The common cosmetic and drug preservatives known as parabens are in thousands of products—and, at low levels, in the vast majority of Americans. Recent studies have raised concerns that the compounds might have unwanted health effects. Now scientists report for the first time that the antimicrobials are also showing up in the tissues of marine mammals, including dolphins, sea otters and polar bears. Their results appear in ACS' journal Environmental Science & Technology.
Manufacturers have been adding parabens to some lotions, makeup, foods and pharmaceuticals since the 1950s. They prevent bacterial growth and extend products' shelf-lives. But research has shown that parabens and their byproducts can act like estrogen in animals. Although the potential effects on humans aren't clear, an analysis by the Centers for Disease Control and Prevention found that most people whom they tested had detectable levels of parabens in their urine. And humans aren't the only ones getting exposed. As products containing these preservatives wash into the sewage system, they can be released into the environment. Kurunthachalam Kannan and colleagues wanted to find out whether marine animals were accumulating parabens in their bodies, too.
The researchers analyzed 121 tissue samples from eight species of marine mammals from the coastal waters of Florida, California, Washington and Alaska. They detected methyl paraben in many of the samples. A metabolite of methyl paraben called 4-hydroxybenzoic acid (4-HB) was in every sample. The levels ranged from trace amounts of methyl paraben in polar bears to tens of thousands of nanograms of 4-HB per gram of tissue in some dolphins and sea otters. The metabolite also occurs naturally in plants, but the scientists say the positive correlation between methyl paraben and 4-HB in samples suggests they come from synthetic sources. They add that further research is needed to determine what potential health risks these substances might pose to marine animals.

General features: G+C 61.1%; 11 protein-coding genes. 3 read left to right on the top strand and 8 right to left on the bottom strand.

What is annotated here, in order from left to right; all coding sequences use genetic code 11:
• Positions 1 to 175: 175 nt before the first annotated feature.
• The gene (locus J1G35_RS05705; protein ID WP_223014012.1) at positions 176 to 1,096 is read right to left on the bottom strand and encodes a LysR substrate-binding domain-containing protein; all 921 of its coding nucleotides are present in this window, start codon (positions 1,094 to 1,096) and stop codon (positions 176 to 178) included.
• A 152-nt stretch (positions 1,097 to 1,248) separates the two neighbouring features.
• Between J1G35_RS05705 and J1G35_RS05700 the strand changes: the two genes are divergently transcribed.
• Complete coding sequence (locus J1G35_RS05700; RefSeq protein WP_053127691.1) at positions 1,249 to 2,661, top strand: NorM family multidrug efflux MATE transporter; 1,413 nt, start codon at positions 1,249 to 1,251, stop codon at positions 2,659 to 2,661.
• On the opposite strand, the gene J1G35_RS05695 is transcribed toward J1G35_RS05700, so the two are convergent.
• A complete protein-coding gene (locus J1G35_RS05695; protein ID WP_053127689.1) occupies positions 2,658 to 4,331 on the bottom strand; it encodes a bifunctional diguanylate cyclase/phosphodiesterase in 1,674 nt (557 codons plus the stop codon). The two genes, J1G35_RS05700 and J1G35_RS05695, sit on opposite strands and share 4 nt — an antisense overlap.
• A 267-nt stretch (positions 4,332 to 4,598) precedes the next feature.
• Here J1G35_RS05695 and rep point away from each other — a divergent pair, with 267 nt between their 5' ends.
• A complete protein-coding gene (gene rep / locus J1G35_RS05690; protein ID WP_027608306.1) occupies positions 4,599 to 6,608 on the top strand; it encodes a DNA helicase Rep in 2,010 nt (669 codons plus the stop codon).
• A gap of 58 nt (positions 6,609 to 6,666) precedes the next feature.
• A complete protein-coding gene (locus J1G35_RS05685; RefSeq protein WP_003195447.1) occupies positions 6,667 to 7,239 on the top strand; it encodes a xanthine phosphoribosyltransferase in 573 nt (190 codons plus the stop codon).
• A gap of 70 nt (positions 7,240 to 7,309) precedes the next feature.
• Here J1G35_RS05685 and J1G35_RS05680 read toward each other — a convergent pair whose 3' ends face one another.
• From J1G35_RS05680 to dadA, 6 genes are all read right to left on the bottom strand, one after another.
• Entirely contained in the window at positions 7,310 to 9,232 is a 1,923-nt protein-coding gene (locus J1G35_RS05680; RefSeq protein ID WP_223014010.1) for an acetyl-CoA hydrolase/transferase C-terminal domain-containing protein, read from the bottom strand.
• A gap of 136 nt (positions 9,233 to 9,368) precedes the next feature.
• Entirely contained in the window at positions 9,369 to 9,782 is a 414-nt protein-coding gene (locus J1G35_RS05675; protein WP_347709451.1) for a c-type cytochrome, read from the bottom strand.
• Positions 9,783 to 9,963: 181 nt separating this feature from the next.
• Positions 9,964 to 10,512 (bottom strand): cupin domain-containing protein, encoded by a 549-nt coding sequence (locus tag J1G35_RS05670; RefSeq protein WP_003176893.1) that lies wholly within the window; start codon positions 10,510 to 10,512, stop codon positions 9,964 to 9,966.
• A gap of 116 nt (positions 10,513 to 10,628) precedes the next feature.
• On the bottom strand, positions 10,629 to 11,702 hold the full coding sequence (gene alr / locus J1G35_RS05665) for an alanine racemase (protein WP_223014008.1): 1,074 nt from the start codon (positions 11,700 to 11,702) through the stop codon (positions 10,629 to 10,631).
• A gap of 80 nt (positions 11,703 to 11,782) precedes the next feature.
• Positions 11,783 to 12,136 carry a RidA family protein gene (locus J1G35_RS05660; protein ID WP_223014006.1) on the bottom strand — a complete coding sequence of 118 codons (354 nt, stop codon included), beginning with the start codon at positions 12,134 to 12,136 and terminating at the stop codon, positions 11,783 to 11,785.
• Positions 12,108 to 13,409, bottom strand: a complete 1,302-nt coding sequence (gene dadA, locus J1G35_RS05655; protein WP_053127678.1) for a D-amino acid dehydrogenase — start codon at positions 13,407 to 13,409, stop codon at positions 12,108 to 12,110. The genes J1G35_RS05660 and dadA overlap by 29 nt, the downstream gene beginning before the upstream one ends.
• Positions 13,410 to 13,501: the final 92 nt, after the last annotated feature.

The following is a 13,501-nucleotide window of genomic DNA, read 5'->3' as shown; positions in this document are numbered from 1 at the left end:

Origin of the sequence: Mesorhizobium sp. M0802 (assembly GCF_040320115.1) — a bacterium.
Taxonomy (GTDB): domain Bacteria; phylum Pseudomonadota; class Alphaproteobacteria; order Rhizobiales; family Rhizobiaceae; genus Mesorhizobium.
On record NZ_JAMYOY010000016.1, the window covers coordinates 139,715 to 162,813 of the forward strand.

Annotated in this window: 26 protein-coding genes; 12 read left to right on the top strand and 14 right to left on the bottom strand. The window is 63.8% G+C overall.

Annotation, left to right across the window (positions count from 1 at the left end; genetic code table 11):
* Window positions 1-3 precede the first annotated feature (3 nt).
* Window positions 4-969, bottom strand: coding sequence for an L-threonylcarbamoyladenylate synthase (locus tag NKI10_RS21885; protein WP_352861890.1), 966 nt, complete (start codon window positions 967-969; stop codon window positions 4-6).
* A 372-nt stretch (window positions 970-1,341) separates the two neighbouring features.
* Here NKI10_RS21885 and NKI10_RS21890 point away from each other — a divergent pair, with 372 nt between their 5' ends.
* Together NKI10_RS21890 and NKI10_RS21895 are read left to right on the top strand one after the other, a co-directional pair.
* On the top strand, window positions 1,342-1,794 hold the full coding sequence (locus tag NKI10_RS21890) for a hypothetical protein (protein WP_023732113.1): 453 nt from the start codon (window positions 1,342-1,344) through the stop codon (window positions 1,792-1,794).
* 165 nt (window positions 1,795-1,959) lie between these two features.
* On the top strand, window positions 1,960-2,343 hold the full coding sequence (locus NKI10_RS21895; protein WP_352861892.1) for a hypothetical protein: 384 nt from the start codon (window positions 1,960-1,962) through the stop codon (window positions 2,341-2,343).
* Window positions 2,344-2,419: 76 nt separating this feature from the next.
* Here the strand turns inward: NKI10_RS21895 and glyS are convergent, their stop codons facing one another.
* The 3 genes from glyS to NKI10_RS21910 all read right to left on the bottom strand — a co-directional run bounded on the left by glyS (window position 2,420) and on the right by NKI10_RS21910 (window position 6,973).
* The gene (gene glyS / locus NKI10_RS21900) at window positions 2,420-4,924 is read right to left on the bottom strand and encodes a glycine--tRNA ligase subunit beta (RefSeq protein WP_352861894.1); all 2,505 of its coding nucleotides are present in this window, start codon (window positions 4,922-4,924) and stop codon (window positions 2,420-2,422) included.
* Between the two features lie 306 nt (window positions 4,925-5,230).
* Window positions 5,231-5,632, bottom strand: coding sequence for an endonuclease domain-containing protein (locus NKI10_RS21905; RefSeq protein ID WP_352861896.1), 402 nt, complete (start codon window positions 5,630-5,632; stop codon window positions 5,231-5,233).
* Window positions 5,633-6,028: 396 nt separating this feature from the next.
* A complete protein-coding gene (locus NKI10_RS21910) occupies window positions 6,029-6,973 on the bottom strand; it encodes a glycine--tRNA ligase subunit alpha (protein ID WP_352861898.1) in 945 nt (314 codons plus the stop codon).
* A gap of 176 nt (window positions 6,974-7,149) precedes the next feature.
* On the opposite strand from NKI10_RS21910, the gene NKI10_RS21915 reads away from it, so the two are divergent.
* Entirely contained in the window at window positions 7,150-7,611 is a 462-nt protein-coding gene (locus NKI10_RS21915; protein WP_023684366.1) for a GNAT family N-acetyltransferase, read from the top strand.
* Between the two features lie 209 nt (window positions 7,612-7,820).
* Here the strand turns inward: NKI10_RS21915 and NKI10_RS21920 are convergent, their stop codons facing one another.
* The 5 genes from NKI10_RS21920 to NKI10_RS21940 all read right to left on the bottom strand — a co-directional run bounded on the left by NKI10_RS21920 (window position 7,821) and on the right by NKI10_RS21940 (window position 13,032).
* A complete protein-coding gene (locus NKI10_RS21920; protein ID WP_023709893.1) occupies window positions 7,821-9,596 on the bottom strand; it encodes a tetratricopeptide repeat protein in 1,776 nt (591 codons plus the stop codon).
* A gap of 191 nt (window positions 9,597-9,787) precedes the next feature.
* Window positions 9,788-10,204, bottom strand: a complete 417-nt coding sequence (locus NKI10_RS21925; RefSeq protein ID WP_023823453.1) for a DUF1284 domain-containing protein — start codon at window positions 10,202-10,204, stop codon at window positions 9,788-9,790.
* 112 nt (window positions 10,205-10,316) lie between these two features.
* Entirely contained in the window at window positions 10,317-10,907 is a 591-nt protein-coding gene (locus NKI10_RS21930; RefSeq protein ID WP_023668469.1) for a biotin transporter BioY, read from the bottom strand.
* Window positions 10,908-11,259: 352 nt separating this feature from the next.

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More information: Jingchuan Xue et al. Elevated Accumulation of Parabens and their Metabolites in Marine Mammals from the United States Coastal Waters, Environmental Science & Technology (2015). DOI: 10.1021/acs.est.5b03601
The widespread exposure of humans to parabens present in personal care products is well-known. Nevertheless, little is known about the accumulation of parabens in marine organisms. In this study, six parabens and four common metabolites of parabens were measured in 121 tissue samples from eight species of marine mammals collected along the coastal waters of Florida, California, Washington, and Alaska. Methyl paraben (MeP) was the predominant compound found in the majority of the marine mammal tissues analyzed, and the highest concentration found was 865 ng/g (wet weight [wet wt]) in the livers of bottlenose dolphins from Sarasota Bay, FL. 4-Hydroxybenzoic acid (4-HB) was the predominant paraben metabolite found in all tissue samples. The measured concentrations of 4-HB were on the order of hundreds to thousands of ng/g tissue, and these values are some of the highest ever reported in the literature. MeP and 4-HB concentrations showed a significant positive correlation (p < 0.05), which suggested a common source of exposure to these compounds in marine mammals. Trace concentrations of MeP and 4-HB were found in the livers of polar bears from the Chuckchi Sea and Beaufort Sea, which suggested widespread distribution of MeP and 4-HB in the oceanic environment.